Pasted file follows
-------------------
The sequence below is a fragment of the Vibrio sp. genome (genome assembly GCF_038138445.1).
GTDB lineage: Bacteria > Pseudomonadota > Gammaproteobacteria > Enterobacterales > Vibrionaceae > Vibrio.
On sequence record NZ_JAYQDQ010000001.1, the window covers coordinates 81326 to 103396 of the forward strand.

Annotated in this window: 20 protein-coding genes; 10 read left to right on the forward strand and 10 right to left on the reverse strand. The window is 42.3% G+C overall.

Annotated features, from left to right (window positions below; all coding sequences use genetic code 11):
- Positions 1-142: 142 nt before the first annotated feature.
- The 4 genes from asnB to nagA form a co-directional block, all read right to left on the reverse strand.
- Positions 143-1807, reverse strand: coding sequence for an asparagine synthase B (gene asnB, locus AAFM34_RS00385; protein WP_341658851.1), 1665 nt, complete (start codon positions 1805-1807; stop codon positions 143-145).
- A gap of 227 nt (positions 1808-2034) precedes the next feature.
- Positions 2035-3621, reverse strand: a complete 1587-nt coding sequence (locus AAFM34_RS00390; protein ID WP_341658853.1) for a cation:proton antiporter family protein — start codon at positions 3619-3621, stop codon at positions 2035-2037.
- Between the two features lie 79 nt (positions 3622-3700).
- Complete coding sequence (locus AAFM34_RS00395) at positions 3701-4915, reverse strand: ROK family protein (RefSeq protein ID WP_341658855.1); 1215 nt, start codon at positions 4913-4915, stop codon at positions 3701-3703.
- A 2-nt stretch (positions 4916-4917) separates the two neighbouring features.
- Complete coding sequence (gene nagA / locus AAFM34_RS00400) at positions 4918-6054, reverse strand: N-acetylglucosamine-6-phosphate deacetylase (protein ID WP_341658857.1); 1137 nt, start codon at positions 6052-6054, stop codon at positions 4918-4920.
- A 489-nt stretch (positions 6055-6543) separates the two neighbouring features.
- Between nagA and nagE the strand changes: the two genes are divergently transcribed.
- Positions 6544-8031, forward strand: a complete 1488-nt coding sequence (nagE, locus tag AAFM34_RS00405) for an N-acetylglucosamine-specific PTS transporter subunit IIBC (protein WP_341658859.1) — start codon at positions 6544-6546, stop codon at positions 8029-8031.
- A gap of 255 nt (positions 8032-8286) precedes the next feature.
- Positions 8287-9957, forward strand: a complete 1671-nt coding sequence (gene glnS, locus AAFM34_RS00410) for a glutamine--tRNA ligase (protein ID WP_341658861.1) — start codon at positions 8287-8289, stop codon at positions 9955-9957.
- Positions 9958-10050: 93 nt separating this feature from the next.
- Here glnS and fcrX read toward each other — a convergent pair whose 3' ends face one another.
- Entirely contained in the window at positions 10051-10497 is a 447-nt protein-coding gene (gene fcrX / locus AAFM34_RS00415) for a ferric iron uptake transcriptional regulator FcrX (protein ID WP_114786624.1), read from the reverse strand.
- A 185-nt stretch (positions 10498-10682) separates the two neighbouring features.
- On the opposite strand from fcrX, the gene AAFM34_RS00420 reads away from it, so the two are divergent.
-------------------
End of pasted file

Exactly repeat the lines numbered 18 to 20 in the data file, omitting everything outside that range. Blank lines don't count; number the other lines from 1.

- A gap of 255 nt (positions 8032-8286) precedes the next feature.
- Positions 8287-9957, forward strand: a complete 1671-nt coding sequence (gene glnS, locus AAFM34_RS00410) for a glutamine--tRNA ligase (protein ID WP_341658861.1) — start codon at positions 8287-8289, stop codon at positions 9955-9957.
- Positions 9958-10050: 93 nt separating this feature from the next.